Open Data no substitute for adequately funded public servicesPosted on 28th June 2012 by Jo Crease
The Guardian reports this morning that the Cabinet Office will publish an Open Data White Paper later today, including:
“plans for releasing statistics from every government department over the next year” and an expectation that it will “commit government in future to a general presumption in favour of publishing public sector data, and take further steps toward extending the policy to all organisations which deliver public services, including private contractors.”
I worked extensively in Brighton last year on looking at how the Open Data agenda could benefit the voluntary sector, and how the sector could start to take advantage of this trend for increasing openness.
My conclusions at that point were that while there was much potential in the open data agenda, the sector was not taking advantage. For a range of reasons, including the most pressing daily task being survival of your organisation, dealing with increasing demand and reducing income.
However, there are three points from this work that I would highlight this morning:
* Publishing data doesn’t make it open to all – it is still very specialised and relies on high levels of data literacy. There is a genuine risk of a data divide, in the same way that we see a digital divide in terms of Internet access. In addition, there are vast amounts of public service data out there already (curated and presented by organisations such as OCSI) but the voluntary sector, at a small and local scale, tends not make great use of it.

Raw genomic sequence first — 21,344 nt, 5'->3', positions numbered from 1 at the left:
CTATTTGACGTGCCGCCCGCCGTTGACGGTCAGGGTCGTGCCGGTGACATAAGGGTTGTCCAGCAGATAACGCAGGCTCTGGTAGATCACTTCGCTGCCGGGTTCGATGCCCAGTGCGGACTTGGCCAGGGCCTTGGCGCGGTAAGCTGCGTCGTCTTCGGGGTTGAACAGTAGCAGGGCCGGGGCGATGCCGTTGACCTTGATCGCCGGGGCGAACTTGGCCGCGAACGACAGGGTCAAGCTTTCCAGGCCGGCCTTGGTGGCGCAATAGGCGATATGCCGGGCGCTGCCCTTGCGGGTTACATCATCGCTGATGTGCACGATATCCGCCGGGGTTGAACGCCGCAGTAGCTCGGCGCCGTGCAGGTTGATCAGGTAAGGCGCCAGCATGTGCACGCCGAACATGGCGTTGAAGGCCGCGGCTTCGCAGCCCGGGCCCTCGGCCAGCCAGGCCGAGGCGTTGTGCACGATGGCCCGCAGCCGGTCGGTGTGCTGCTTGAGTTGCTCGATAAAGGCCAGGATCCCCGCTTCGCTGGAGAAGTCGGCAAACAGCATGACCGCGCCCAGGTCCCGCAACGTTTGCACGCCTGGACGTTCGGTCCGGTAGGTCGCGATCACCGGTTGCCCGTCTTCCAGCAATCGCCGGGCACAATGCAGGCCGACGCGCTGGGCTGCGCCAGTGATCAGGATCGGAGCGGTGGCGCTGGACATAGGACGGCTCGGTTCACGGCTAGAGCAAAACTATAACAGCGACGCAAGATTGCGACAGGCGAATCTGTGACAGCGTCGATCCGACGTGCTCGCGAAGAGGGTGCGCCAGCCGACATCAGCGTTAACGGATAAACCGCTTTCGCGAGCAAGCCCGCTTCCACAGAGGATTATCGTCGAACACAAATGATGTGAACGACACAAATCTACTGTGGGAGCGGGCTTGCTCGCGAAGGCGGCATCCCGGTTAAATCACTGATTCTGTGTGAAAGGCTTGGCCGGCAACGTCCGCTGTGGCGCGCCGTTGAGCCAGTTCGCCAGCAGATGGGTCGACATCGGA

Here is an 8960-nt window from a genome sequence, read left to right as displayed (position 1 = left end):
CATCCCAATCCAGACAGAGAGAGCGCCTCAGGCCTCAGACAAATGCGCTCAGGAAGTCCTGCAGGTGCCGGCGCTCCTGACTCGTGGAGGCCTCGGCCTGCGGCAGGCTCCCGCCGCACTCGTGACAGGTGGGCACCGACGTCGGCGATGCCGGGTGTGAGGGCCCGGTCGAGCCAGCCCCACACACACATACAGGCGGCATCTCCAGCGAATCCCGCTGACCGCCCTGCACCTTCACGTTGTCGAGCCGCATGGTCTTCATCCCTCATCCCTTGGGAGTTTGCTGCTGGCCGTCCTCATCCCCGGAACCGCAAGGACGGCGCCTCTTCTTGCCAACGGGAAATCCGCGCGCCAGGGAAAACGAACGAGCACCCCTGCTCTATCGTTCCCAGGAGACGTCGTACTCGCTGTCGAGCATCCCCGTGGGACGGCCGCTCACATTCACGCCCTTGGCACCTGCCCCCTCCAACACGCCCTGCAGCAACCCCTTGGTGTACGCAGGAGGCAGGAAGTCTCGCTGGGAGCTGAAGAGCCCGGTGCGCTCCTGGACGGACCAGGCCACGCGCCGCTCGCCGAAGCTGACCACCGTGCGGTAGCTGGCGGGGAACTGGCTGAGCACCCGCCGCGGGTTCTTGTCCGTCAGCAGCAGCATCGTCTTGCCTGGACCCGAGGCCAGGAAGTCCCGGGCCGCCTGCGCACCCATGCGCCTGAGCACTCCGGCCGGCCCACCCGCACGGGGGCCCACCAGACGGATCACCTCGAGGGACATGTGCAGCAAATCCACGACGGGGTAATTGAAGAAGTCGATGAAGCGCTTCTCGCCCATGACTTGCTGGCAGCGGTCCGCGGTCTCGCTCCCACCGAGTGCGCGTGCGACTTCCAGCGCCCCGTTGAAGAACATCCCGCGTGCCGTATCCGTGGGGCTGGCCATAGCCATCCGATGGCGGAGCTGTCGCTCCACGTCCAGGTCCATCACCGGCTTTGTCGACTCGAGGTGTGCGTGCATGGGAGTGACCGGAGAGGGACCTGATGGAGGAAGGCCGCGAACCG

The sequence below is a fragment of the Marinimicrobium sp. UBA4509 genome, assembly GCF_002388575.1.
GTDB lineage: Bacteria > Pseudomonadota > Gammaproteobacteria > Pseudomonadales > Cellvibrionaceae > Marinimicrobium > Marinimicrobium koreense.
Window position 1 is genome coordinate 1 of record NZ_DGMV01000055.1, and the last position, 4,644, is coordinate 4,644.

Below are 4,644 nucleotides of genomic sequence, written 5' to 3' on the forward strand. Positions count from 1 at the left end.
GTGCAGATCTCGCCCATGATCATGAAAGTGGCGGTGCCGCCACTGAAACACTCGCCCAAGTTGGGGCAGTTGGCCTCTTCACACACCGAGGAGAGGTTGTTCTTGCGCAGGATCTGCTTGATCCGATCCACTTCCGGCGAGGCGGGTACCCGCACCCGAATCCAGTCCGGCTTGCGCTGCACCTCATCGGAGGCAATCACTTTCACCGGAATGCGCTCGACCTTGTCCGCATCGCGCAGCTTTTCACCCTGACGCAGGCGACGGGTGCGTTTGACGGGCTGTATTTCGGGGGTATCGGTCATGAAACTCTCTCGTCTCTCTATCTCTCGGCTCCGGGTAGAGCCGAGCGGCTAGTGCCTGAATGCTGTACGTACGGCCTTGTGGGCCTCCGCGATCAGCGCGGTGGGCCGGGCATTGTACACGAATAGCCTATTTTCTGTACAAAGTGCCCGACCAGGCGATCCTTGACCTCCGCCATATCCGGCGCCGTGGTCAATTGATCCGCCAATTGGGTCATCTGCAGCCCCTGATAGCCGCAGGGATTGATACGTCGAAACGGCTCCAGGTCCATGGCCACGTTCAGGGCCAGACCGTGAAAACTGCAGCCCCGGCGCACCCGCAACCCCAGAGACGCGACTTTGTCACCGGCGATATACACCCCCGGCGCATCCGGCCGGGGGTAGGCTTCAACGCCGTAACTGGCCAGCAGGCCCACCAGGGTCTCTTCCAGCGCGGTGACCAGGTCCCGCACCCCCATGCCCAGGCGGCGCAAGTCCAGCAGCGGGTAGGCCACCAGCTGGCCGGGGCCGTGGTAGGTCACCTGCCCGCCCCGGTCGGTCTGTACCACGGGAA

* Publishing data doesn’t automatically lead to service improvement – it is one tool in the quest to raise standards, and some things are hard to measure in this way. For example, we should remember that local, voluntary sector or independent providers bring enormous benefits to an areas beyond the basic delivery of their public service contracts. So what would be really interesting is to look at how the Open Data White Paper could add real value to the Duty to Consider Social Value.
* Publishing more data does not automatically increase transparency – there has been an avalanche recently of stories about secret deals, backdoor conversations, influential people meeting in shady corridors (I exaggerate slightly, but you don’t see small voluntary sector providers called to the Leveson enquiry or under investigation from the Financial Services Commission). My point is that being open with your data is great, but being open about the decision-making process itself would be far more useful.
In conclusion, the Open Data White Paper has the potential to bring some public service benefits, but it’s likely to be a) a long way off, b) something rather specialised that depends on the personal interests of professional developers and c) opening data is no substitute for adequate funding of essential public services.